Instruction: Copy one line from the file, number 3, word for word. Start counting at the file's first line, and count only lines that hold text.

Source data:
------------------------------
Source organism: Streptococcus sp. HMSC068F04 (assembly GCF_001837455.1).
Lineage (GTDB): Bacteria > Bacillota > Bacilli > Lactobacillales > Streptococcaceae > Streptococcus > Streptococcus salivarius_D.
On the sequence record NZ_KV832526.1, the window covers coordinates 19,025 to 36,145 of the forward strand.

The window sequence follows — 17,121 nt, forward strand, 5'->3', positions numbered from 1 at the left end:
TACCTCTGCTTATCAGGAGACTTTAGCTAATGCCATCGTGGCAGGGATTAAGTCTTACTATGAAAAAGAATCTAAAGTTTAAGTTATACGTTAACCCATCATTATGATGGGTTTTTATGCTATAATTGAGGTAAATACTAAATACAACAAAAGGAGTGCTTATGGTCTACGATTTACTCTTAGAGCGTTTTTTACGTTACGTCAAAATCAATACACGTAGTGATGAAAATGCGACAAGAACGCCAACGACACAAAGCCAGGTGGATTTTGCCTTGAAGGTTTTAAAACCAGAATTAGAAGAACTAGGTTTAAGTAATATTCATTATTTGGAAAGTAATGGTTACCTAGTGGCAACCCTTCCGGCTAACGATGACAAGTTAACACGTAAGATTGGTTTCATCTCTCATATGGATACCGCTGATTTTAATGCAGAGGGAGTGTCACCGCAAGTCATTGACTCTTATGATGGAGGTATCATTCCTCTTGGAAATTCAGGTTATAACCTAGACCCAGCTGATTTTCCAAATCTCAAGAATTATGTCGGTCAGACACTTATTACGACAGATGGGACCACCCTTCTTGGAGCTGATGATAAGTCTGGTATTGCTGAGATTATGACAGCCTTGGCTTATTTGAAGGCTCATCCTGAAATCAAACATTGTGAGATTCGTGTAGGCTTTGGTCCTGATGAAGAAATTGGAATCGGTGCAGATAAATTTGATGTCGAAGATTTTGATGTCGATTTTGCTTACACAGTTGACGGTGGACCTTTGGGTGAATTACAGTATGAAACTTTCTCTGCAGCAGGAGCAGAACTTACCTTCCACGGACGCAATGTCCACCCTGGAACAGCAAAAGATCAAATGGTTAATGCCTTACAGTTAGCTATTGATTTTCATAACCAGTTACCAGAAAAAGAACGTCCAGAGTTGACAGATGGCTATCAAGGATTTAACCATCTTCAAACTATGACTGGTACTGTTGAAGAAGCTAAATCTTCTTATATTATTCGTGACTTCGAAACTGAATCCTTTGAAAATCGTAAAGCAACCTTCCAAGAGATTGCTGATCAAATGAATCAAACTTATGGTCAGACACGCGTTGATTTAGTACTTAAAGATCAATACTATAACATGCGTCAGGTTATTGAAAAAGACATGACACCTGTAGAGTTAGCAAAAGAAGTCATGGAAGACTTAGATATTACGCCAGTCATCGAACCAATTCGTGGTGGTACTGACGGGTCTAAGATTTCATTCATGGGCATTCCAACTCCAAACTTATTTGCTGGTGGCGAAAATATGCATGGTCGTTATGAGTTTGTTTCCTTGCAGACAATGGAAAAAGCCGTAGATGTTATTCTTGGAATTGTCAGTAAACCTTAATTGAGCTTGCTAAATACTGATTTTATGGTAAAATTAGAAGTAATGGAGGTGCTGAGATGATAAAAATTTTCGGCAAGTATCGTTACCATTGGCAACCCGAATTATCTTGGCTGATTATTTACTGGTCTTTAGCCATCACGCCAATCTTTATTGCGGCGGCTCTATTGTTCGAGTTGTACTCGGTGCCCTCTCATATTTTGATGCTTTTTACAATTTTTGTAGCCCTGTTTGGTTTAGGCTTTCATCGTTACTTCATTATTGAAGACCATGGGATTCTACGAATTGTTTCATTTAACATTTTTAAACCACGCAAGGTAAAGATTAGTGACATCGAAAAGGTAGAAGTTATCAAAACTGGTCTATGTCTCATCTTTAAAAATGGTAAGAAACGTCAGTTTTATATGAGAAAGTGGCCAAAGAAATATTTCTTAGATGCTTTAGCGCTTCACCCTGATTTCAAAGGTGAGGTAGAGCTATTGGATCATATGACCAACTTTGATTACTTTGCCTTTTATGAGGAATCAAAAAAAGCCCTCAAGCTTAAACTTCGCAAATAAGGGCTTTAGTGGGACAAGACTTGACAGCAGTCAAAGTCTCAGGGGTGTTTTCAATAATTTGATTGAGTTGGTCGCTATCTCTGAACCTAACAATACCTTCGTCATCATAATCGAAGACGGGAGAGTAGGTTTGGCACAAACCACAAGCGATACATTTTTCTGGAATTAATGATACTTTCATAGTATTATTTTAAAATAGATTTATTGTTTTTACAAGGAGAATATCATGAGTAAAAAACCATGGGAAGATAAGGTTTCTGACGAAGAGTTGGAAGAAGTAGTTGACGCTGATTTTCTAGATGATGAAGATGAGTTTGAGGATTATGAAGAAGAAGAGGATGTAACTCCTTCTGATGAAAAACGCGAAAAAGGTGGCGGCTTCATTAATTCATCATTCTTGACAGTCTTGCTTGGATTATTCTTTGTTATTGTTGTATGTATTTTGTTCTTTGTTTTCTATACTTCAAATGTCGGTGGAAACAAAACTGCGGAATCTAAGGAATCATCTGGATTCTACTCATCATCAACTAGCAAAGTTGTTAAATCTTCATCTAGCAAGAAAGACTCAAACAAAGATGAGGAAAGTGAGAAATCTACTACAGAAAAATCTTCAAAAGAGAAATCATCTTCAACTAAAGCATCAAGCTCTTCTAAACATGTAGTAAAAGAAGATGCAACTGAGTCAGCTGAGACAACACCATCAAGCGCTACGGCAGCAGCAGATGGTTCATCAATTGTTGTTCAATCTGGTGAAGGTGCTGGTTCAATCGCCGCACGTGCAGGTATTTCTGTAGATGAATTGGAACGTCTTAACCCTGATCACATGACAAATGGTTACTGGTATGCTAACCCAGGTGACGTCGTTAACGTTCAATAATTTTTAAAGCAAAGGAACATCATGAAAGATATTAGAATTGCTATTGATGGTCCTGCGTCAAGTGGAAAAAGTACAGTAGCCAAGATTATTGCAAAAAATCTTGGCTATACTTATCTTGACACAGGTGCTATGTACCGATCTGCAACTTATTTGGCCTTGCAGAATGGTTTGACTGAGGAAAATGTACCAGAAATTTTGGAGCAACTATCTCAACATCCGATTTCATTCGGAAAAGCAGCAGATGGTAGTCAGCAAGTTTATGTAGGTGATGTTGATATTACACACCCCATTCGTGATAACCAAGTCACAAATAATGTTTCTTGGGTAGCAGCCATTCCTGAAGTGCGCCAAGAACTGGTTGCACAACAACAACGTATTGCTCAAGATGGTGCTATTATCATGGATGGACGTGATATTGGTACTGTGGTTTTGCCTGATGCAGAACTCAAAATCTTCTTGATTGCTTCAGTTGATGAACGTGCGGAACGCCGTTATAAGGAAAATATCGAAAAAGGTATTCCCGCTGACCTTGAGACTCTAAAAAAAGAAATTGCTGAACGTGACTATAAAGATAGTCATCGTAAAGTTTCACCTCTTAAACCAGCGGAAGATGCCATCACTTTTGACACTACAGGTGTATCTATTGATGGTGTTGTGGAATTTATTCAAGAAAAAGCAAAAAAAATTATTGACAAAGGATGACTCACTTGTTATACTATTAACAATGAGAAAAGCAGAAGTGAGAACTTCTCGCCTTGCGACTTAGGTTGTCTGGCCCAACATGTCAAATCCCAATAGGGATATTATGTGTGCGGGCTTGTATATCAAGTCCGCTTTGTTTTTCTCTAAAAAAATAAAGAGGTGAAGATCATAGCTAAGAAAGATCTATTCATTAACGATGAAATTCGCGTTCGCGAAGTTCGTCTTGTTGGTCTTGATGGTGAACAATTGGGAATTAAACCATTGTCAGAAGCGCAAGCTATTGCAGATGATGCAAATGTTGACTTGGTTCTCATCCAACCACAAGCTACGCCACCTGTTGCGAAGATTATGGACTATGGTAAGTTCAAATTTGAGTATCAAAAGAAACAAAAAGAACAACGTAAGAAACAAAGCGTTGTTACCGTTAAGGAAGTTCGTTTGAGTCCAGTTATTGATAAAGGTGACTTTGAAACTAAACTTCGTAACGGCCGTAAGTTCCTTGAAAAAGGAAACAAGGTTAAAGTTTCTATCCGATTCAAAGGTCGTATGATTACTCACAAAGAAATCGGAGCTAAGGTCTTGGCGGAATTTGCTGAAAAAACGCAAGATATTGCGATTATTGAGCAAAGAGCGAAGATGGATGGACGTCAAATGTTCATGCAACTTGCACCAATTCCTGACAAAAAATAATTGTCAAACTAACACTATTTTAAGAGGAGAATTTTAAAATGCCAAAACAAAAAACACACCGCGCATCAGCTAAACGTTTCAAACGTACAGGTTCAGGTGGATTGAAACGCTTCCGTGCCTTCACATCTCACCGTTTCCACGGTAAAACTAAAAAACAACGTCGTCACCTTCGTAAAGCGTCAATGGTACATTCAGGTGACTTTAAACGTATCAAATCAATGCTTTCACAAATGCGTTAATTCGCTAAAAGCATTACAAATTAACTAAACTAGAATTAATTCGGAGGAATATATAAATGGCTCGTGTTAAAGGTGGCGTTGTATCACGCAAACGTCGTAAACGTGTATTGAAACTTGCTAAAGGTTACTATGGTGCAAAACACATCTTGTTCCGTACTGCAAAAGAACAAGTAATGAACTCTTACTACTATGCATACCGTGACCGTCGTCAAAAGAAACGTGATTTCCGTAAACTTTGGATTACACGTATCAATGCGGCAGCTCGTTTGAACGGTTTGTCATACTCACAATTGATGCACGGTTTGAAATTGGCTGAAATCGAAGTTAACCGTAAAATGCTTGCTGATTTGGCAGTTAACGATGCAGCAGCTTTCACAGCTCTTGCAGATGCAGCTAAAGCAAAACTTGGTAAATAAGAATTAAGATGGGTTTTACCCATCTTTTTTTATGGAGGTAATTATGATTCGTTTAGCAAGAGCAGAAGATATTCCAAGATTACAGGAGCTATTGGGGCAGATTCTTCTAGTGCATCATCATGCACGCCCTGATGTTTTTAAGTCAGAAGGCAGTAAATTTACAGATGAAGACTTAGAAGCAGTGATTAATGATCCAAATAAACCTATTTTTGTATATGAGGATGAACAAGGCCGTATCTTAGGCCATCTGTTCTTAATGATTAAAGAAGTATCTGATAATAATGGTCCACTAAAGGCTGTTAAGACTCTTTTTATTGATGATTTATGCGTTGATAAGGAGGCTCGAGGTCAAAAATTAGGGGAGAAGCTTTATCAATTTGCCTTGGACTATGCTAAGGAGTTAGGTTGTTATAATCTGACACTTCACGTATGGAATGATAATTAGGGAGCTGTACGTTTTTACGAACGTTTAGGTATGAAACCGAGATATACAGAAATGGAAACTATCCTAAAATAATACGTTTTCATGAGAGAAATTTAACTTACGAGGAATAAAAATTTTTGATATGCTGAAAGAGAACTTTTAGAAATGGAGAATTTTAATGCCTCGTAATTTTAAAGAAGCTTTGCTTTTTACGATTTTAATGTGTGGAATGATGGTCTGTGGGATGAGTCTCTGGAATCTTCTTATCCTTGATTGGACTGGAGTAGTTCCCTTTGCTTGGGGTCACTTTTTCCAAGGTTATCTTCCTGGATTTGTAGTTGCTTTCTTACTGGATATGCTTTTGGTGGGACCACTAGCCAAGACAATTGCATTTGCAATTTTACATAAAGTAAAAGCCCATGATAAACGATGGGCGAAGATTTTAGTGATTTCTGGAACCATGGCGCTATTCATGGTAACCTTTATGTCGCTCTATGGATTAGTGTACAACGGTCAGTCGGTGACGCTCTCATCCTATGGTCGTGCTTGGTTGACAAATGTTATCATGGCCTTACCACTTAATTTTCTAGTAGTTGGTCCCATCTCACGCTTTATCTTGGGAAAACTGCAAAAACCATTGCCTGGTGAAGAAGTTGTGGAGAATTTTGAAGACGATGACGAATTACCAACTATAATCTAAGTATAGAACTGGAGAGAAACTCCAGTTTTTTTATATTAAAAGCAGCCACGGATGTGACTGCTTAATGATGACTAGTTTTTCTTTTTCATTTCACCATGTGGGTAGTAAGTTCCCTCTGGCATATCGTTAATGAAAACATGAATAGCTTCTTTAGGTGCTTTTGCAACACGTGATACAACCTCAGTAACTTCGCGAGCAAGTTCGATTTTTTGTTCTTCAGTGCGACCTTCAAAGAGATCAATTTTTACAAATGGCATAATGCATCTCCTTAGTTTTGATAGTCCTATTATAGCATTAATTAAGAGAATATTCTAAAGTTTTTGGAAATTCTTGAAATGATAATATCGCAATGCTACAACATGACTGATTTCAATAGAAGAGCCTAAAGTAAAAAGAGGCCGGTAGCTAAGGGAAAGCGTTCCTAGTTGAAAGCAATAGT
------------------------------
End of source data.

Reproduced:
On the sequence record NZ_KV832526.1, the window covers coordinates 19,025 to 36,145 of the forward strand.